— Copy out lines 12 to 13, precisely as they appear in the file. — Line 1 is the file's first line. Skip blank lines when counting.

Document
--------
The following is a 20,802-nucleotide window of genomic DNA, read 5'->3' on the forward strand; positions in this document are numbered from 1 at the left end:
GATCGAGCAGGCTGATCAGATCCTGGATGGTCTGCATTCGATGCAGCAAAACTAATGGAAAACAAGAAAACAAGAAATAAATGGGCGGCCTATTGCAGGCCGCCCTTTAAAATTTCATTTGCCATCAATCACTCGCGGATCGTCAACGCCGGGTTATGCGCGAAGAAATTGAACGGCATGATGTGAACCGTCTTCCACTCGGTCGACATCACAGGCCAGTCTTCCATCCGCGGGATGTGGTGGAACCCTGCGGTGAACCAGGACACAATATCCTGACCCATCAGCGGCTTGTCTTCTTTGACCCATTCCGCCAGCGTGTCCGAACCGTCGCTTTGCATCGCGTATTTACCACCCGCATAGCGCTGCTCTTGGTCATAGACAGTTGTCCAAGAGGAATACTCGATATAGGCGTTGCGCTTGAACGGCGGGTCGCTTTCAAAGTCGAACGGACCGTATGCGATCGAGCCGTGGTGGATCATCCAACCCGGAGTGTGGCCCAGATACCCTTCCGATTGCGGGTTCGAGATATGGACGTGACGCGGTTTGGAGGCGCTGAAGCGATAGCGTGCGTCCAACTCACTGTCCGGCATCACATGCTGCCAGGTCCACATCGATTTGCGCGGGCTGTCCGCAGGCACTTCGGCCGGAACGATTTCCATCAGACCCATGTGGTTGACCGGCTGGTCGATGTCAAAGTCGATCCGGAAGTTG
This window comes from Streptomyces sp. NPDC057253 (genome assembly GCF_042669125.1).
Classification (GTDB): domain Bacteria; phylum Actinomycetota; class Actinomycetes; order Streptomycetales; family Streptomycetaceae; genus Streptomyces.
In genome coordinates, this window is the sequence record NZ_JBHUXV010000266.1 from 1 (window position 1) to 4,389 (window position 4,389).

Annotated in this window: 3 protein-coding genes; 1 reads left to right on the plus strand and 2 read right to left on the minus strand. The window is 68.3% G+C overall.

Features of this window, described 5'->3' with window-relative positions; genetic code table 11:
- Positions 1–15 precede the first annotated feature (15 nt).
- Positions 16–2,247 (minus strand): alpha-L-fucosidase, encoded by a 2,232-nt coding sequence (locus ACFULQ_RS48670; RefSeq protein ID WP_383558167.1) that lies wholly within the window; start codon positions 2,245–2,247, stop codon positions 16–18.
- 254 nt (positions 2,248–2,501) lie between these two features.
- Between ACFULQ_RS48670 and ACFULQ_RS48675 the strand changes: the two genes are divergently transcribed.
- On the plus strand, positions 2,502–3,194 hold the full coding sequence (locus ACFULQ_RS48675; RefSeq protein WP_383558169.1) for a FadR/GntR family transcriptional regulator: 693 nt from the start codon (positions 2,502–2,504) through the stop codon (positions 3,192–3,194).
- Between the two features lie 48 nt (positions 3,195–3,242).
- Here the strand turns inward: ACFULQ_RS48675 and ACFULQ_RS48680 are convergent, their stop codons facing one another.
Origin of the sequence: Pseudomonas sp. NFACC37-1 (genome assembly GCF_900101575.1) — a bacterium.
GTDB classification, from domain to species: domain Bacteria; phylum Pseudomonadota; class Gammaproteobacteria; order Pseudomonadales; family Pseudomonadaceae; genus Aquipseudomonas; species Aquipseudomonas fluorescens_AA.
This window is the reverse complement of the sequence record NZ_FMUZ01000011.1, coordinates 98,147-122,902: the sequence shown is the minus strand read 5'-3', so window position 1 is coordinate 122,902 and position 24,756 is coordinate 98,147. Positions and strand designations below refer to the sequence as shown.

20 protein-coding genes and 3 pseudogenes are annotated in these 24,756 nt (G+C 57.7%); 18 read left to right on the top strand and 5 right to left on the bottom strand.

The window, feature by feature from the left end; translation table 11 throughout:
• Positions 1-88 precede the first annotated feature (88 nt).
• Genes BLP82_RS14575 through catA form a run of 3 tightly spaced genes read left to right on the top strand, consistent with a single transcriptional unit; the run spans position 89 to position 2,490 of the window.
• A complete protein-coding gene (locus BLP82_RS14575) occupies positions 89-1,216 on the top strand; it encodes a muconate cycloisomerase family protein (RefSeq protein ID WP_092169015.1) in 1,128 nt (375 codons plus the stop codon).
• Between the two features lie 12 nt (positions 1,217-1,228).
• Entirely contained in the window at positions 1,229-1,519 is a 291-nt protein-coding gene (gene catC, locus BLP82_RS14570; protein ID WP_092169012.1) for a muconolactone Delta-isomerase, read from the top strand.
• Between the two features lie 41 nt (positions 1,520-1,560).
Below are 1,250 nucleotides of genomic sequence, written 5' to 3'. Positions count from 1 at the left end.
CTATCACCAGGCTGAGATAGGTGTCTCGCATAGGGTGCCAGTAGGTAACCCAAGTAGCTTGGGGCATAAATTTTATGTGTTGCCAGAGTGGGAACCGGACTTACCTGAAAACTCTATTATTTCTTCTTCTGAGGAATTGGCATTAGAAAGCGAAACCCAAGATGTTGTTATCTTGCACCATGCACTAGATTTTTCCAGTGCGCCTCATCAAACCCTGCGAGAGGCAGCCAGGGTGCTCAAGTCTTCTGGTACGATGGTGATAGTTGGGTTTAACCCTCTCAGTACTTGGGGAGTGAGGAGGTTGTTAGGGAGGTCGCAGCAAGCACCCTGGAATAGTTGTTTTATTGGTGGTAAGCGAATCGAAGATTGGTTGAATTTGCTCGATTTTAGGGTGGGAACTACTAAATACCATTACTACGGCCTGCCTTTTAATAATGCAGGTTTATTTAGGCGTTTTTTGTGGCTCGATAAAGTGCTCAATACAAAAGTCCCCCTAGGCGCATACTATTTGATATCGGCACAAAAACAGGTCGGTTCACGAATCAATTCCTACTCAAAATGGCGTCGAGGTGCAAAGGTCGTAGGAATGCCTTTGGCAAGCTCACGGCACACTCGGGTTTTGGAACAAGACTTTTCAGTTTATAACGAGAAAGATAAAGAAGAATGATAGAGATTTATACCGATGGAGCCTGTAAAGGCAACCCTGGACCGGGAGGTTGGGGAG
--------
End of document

- On the plus strand, positions 2,502–3,194 hold the full coding sequence (locus ACFULQ_RS48675; RefSeq protein WP_383558169.1) for a FadR/GntR family transcriptional regulator: 693 nt from the start codon (positions 2,502–2,504) through the stop codon (positions 3,192–3,194).
- Between the two features lie 48 nt (positions 3,195–3,242).